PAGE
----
McGarrity: The Stock Market II

In my last column, I predicted the stock market would go down, although I was unwilling to predict when this would occur. In response to my column, Dave Nelson, ever the pragmatist, asked a great question. He wanted to know: does the coming decline in the stock market imply that I should reallocate my investments away from stocks? If President Truman had heard my answer, he would have known that it came from an economist. Truman often said that he wanted a one-handed economist. He got tired of economists qualifying their advice and predictions by saying one event is likely to happen, but on the other hand a different event could occur under certain conditions.

 

Using both hands to answer the question, I will say that whether an investor should stay in the stock market really depends upon his or her time horizon. If Dave holds stocks in his retirement account, he should leave these stock investments alone. The coming decline in stock prices will not hurt Dave. At 52, Dave may plan to work for another 20 years. During this time, the stock market will have many ups and many downs. In fact, the typical business cycle lasts about 5 years. Therefore, Dave can expect about four more complete business cycles, with their ups and downs, during his working career. Dave’s retirement is far enough into the future that he can ignore an upcoming drop in stock prices. His investment value will recover with time.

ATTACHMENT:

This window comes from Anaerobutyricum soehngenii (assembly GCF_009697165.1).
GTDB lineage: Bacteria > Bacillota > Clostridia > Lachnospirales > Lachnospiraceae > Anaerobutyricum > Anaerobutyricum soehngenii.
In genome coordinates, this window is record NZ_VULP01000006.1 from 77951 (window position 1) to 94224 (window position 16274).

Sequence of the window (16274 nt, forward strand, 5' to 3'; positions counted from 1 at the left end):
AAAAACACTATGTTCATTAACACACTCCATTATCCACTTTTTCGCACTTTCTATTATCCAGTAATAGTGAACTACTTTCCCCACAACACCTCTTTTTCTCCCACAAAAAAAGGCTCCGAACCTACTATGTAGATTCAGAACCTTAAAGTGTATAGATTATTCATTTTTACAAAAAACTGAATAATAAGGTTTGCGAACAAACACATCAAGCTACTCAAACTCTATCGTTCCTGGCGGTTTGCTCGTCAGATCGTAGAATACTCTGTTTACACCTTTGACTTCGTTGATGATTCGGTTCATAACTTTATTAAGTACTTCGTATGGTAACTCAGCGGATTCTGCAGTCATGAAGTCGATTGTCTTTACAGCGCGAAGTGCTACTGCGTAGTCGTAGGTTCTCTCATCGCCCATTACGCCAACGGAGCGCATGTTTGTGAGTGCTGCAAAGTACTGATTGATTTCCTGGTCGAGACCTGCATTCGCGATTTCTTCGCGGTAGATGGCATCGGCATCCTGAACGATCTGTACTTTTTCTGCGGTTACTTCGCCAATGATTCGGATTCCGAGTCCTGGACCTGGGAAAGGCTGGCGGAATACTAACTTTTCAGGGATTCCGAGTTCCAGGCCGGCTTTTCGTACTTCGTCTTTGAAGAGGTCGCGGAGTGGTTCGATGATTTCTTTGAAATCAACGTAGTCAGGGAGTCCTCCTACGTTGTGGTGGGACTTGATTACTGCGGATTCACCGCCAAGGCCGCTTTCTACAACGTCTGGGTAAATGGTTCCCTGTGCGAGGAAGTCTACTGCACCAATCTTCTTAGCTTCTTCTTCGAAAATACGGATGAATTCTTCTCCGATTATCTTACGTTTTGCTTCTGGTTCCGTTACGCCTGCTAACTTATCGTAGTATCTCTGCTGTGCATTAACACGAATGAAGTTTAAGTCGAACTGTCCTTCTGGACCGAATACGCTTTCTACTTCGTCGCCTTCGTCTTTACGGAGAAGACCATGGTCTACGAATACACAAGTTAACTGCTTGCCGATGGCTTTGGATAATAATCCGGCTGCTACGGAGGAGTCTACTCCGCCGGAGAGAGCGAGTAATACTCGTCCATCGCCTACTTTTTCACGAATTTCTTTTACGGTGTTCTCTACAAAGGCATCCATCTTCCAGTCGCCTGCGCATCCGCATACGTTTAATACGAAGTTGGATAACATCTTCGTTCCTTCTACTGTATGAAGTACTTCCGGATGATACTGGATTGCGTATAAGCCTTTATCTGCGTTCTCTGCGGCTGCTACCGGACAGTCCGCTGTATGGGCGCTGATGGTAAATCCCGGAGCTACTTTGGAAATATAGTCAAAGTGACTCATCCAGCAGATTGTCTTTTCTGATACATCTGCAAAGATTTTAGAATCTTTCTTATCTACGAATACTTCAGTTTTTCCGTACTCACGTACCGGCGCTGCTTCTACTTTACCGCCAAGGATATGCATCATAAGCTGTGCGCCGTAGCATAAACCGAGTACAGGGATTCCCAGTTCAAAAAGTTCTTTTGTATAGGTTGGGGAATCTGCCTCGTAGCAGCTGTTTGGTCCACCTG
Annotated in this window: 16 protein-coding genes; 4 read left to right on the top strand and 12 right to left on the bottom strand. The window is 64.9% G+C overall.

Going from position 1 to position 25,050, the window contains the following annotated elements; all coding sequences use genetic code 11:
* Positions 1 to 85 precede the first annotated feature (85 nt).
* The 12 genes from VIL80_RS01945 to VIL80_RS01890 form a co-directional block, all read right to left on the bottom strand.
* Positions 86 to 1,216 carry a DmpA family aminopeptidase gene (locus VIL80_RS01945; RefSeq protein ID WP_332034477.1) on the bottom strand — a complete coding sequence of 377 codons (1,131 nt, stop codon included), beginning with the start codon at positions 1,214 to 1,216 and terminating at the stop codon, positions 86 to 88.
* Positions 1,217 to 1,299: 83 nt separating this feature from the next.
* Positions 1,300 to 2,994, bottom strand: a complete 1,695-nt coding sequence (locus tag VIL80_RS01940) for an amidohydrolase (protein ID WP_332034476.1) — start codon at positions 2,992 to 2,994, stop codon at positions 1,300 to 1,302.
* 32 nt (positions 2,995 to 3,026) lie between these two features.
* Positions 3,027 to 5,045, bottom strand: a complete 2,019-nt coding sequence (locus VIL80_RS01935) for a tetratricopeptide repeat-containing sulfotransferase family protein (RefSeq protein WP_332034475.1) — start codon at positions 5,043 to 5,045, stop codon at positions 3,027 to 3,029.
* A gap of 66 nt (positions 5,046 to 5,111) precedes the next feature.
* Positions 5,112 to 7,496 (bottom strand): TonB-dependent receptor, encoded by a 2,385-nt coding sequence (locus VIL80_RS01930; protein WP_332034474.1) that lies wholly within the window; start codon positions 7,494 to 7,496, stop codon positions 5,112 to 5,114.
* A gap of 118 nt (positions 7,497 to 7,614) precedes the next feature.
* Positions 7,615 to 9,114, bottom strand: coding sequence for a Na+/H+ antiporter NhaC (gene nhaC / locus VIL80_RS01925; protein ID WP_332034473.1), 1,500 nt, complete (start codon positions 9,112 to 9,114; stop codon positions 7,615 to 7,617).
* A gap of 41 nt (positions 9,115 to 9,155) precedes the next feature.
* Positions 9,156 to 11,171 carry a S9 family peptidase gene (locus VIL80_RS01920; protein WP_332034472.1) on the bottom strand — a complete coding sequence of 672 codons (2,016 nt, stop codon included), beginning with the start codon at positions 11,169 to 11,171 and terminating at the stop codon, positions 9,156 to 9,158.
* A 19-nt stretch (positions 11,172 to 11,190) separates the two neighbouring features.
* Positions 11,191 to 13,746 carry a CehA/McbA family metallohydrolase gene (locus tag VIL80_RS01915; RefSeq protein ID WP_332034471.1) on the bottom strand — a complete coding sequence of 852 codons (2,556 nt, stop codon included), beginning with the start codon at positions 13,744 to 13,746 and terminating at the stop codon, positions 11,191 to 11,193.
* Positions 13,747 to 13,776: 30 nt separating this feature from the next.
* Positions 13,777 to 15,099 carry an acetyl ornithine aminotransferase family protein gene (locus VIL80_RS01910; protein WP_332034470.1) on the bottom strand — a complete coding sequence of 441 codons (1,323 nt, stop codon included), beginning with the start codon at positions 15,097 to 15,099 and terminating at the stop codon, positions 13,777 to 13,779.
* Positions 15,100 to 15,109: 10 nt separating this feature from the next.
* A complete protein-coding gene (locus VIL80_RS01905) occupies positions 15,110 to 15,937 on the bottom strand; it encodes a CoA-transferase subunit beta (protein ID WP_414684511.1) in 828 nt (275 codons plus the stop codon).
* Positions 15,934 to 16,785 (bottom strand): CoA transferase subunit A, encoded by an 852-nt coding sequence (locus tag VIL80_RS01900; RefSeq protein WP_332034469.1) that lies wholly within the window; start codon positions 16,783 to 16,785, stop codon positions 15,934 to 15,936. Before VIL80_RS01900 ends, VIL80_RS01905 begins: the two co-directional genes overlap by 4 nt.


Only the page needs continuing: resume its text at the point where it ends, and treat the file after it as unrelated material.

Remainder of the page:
It would be a mistake for Dave to pull his money out of stocks and leave it in a safe investment that offers a low interest rate. By protecting his money with the safe investment option, Dave’s retirement account would not grow very much over time. In contrast, by leaving his money in stocks and accepting the fact that the return rate will vary widely from year to year, being both positive and negative, Dave can expect his stock investments to earn on average 7% a year. At a 7% return rate, Dave’s current stock holdings will quadruple in 20 years. If he has put away $500,000 into a stock fund, he can expect it to grow to $2 million by the time his wife throws his retirement party.

Get ready; here comes my other hand. If Dave owns stocks and plans to spend the money in a year or two, he should not keep this money in the stock market. Actually, he should sell these stocks irrespective of my prediction of what will happen to the stock market in the near future. Stocks are simply too risky to use as a place to store wealth when you might need the money soon. Stock prices fluctuate substantially from year to year. Dave could be stuck selling stocks when the share prices have fallen. This was not a concern in his retirement account because any one bad investment year will be offset by other good years. The fluctuations will average out over a long period of time. However, during a short period of time, these price fluctuations represent a significant financial risk that all investors should avoid.

My answer to Dave’s question is definitely less straightforward than President Truman would have liked. However, as Albert Einstein once said, “Everything should be made as simple as possible, but not simpler.” My answer to Dave’s question, and economists’ answers in general, require two hands to avoid being too simple.


Joe McGarrity is a professor of economics at the University of Central Arkansas. Contact him by email at joem@uca.edu.


 

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